We make our proxy materials and our annual report to shareholders available on the Internet as our primary distribution method. Most shareholders will only be mailed a Notice of Internet Availability. We expect to mail the Notice of Internet Availability on or about April 1, 2016. The Notice of Internet Availability specifies how to access proxy materials on the Internet, how to submit your proxy vote, and how to request a hard copy of the proxy materials. On or about April 1, 2016, we also began mailing printed copies of our proxy materials to our shareholders who had previously requested paper copies of our proxy materials.

 Note About Forward-Looking Statements: Statements in this proxy statement that relate to future plans, objectives, expectations, performance, events, and the like, including statements regarding future financial and operational performance (whether associated with compensation arrangements or otherwise), may constitute forward-looking statements within the meaning of the Private Securities Litigation Reform Act of 1995, Section 27A of the Securities Act of 1933, as amended, and Section 21E of the Securities Exchange Act of 1934, as amended (“Exchange Act”). Forward-looking statements may be identified by words including, but not limited to, “anticipates,” “believes,” “intends,” “estimates,” “expects,” “targets” “should,” and similar expressions. Shareholders are cautioned that any such forward-looking statements are subject to risks and uncertainties. Actual results may differ materially from those projected in the forward-looking statements. We assume no obligation to update any such forward-looking statement, except as required by applicable law. Shareholders should review the risks and uncertainties listed in our most recent Annual Report on Form 10-K and other reports we file with the Securities and Exchange Commission, including the risks described therein, which contain factors that may cause results to differ materially from those contained in any forward-looking statement.

1 IDACORP, Inc. 2016 PROXY STATEMENT

Questions and Answers About the Annual Meeting, this Proxy Statement, and Voting

Why did I receive a notice in the mail regarding the Internet availability of proxy materials instead of a full set of proxy materials?

Pursuant to rules adopted by the Securities and Exchange Commission, we have elected to provide access to our proxy materials on the Internet. Accordingly, we are sending the Notice of Internet Availability to most of our shareholders. All shareholders will have the ability to access the proxy materials on a website referred to in the Notice of Internet Availability or may request a printed set of the proxy materials at no charge. Shareholders may request to receive proxy materials in printed form by mail or electronically by email on an ongoing basis by following the instructions provided in the Notice of Internet Availability.

Who is entitled to vote at the Annual Meeting?

You are entitled to notice of, and to vote at, the Annual Meeting if you owned shares of our common stock at the close of business on March 28, 2016. This is referred to as the “record date.” As of the record date, we had 50,420,017 outstanding shares of common stock entitled to one vote per share on all matters.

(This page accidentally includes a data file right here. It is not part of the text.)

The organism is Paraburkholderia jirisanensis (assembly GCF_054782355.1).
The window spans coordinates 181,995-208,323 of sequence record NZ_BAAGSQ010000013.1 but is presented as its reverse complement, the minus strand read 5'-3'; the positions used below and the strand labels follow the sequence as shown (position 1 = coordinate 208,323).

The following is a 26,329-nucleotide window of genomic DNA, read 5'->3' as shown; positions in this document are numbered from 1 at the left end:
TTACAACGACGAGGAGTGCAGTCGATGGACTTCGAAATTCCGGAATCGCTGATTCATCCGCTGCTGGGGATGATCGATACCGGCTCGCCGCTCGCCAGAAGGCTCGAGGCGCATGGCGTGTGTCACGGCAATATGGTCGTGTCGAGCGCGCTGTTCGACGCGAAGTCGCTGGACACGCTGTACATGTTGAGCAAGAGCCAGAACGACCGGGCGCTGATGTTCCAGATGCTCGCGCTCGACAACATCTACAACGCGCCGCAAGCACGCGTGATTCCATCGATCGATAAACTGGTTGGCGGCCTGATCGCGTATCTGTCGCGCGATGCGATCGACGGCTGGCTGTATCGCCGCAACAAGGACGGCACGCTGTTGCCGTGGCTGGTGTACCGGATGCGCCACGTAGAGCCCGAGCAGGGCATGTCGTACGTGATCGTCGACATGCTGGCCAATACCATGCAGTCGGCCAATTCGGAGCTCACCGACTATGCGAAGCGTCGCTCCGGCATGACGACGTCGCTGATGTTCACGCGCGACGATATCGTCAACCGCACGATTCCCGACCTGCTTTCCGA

What matters are before the Annual Meeting, and how does the IDACORP Board of Directors recommend I vote?

At the Annual Meeting, our shareholders will consider and vote on the matters listed below. In determining how to vote, please consider the detailed information regarding each proposal as discussed in this proxy statement.

Proposal Number
Description of Proposal
Board
Recommendation
Page
Reference
1
Elect to the board of directors the ten nominees who are named in this proxy statement to serve until the 2017 annual meeting of shareholders, and until their successors are elected and qualified
FOR each director nominee
14
2
Advisory resolution to approve our executive compensation
FOR
59
3
Ratification of the appointment of Deloitte & Touche LLP as our independent registered public accounting firm for the year ending December 31, 2016
FOR
60

Will any other business be conducted at the Annual Meeting or will other matters be voted on?

As of the date of this proxy statement, we are unaware of any matters, other than those listed in the Notice of 2016 Annual Meeting of Shareholders, that may properly be presented at the Annual Meeting. If any other matters are properly presented for consideration at the meeting, including, among other things, consideration of a motion to adjourn the meeting to another time or place, the persons named as proxies, or their duly constituted substitutes, will be deemed authorized to vote those shares for which proxies have been given or otherwise act on such matters in accordance with their judgment.

What is the difference between holding shares as a shareholder of record and as a beneficial owner?

If your shares are registered directly in your name with our transfer agent, Wells Fargo Bank Shareowner Services, you are considered the “shareholder of record” with respect to those shares. If your shares are held by a stock brokerage account or by a bank or other nominee, you are considered the “beneficial owner” of the shares, and those shares are referred to as being held in “street name.” As the beneficial owner of those shares, you have the right to direct your broker, bank, or nominee how to vote your shares, and you should receive separate instructions from your broker, bank, or other holder of record describing how to vote your shares. You also are invited to attend the Annual Meeting in person. However, because a beneficial owner is not the shareholder of record, you may not vote these shares in person at the Annual Meeting unless you obtain a “legal proxy” from the broker, bank, or nominee that holds your shares, giving you the right to vote the shares at the Annual Meeting.